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Posts Tagged ‘latin america

[BLOG] Some Saturday links

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Bad Astronomer Phil Plait talks about the discovery that the early Moon had a notable atmosphere. http://www.syfy.com/syfywire/air-de-lune

The Big Picture, from the Boston Globe, shares terrifying pictures from the California wildfires. https://www.bostonglobe.com/news/bigpicture/2017/10/10/raging-wildfires-california/GtkTUeIILcZeqp5jlsLTMI/story.html

The Broadside Blog’s Caitlin Kelly talks about how writers need editing, and editors. https://broadsideblog.wordpress.com/2017/10/14/why-editors-matter-more-than-ever/

D-Brief notes that forming coal beds sucked so much carbon dioxide out of the air that it triggered an ice age.
http://blogs.discovermagazine.com/d-brief/2017/10/10/coal-earth-ice/

Dangerous Minds looks at Michael’s Thing, a vintage guide to gay New York dating from the 1970s. http://dangerousminds.net/comments/michaels_thing_new_york_citys_once_essential_queer_city_guide

Cody Delistraty looks at a new Paris exhibition of the works of Paul Gauguin that tries to deal with his moral sketchiness, inspiration of much his work. https://delistraty.com/2017/10/09/paul-gauguins-insurmountable-immorality/

Hornet Stories notes that same same-sex-attracted guys opt to be called not gay but androphiles. (Less baggage, they say.) https://hornetapp.com/stories/men-who-love-men-androphile/

Language Hat notes a claim that the Spanish of Christopher Columbus was marked by Catalan. http://languagehat.com/columbuss-catalan/

Language Log notes that the languages of southern China like Cantonese are actually fully-fledged languages. http://languagelog.ldc.upenn.edu/nll/?p=34933

Lawyers, Guns and Money notes an argument that Chinese companies do not abide by the terms of tech transfer agreements.
http://www.lawyersgunsmoneyblog.com/2017/10/tech-transfer

The LRB Blog notes an old Mike Davis article noting how California, at a time of climate change, risks catastrophic wildfires. https://www.lrb.co.uk/blog/2017/10/10/the-editors/california-burning/

The Map Room Blog is unimpressed by the new book, A History of Canada in Ten Maps. (It needs more maps. Seriously.) https://buff.ly/2gcdLKG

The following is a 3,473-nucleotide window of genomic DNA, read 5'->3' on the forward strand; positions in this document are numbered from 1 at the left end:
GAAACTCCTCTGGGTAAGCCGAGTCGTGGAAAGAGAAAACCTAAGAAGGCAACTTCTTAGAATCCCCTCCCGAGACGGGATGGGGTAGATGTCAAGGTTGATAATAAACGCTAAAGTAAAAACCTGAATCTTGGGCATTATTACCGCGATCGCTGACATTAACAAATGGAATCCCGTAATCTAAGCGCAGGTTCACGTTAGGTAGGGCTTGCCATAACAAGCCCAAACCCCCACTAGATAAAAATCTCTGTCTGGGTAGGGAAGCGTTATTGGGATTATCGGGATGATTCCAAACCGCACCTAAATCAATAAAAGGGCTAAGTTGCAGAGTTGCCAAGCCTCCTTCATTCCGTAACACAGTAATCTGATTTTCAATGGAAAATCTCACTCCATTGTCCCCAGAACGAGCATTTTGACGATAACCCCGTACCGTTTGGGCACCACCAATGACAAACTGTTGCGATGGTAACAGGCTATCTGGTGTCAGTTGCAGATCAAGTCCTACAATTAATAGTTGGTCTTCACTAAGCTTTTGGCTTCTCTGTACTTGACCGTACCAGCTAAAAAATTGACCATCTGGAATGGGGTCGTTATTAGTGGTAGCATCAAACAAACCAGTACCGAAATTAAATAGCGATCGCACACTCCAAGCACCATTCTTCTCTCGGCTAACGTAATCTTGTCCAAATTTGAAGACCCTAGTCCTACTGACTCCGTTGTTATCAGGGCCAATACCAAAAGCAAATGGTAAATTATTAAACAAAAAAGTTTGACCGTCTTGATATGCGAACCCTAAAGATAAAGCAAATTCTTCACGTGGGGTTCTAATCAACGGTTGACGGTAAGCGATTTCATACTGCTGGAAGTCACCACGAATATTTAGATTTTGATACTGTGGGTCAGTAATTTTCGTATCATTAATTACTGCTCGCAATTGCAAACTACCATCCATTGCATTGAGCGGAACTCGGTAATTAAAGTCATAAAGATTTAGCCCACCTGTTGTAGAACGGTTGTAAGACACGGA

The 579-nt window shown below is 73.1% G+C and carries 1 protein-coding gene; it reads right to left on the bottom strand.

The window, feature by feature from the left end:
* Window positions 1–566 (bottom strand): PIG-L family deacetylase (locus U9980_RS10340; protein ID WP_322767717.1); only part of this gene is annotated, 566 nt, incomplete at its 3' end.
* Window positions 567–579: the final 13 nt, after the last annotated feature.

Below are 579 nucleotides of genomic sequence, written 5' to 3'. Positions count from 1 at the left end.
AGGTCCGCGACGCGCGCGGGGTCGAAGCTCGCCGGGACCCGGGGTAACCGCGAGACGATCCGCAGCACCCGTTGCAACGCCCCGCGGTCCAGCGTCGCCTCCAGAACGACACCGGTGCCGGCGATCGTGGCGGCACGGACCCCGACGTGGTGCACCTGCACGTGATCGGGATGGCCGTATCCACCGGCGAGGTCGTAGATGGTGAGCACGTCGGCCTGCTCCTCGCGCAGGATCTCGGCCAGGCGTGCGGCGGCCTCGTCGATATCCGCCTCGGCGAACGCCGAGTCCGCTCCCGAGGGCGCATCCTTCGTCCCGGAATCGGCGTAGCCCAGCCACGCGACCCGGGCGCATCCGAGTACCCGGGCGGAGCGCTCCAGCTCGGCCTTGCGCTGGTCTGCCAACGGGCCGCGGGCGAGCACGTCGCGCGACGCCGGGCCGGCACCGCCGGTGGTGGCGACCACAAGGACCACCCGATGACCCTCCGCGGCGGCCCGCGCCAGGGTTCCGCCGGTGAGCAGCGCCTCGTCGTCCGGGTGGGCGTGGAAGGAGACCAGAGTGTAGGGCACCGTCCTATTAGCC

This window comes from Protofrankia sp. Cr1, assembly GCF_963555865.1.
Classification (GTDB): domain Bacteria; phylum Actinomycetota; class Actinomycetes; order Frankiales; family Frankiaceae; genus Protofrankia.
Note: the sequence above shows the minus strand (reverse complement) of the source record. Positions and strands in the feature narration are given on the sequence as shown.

The NYR Daily takes another look at the nature of consciousness.
http://www.nybooks.com/daily/2017/10/09/consciousness-an-object-lesson/

The Planetary Society Blog shares a scientist’s story about how he stitched together the last mosaic photo of Saturn by Cassini. http://www.planetary.org/blogs/guest-blogs/2017/cassinis-last-dance-with-saturn-farewell-mosaic.html

The Power and the Money’s Noel Maurer notes that an unnegotiated secession of Catalonia from Spain would be a catastrophe for the new country. http://noelmaurer.typepad.com/aab/2017/10/la-econom%C3%ADa-de-la-secesi%C3%B3n-en-la-madre-patria.html

Roads and Kingdoms considers what is next for Kurdistan after its independence referendum. http://roadsandkingdoms.com/2017/whats-next-for-kurdistan/

Science Sushi considers the sketchy science of studying cetacean sex. http://blogs.discovermagazine.com/science-sushi/2017/10/10/dolphin-penis-vagina-simulated-marine-mammal-sex/

Starts With A Bang’s Ethan Siegel notes that exceptionally strong evidence that we do, in fact, exist in a real multiverse. https://www.forbes.com/sites/startswithabang/2017/10/12/the-multiverse-is-inevitable-and-were-living-in-it/

Strange Maps looks at rates of reported corruption across Latin America, finding that Mexico fares badly. http://bigthink.com/strange-maps/half-of-all-mexicans-paid-a-bribe-in-the-previous-12-months

Window on Eurasia notes new inflows of migrants to Russia include fewer Europeans and many more Central Asians. http://windowoneurasia2.blogspot.ca/2017/10/gastarbeiters-in-russia-from-central.html

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[BLOG] Some Saturday links

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  • Bad Astronomer Phil Plait notes the discovery of activity on distant comet
    C/2017 K2.
  • Centauri Dreams notes a new proposal for an orbital telescope that could detect Earth-like worlds at Alpha Centauri A and B.
  • D-Brief notes a new research finding that chimpanzees can learn to use tools on their own, without teaching.
  • Dangerous Minds notes the interesting Detroit character of Gundella, the Green Witch of Detroit.
  • Language Log tries to decipher some garbled Hebrew at an American wedding.
  • The LRB Blog looks at the continued aftershocks, social and otherwise, from the recent earthquake in Mexico.
  • Marginal Revolution argues that North Korea is set to become more China’s problem than the United States’.
  • Roads and Kingdoms notes the simple pleasures of soy milk in China.
  • Seriously Science notes a study looking at the different factors in the personalities of cats.
  • Towleroad notes the recent discovery of an antibody effective against 99% or so variants of HIV.
  • Window on Eurasia argues Russian politics play a central role in getting Russophones in Ukraine to become Ukrainian.

[BLOG] Some Tuesday links

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  • Bad Astronomer Phil Plait notes that asteroid 2006 VW139 is not just also a comet but a binary object, too, while Centauri Dreams also reports on 288P. (Multiple names, here.)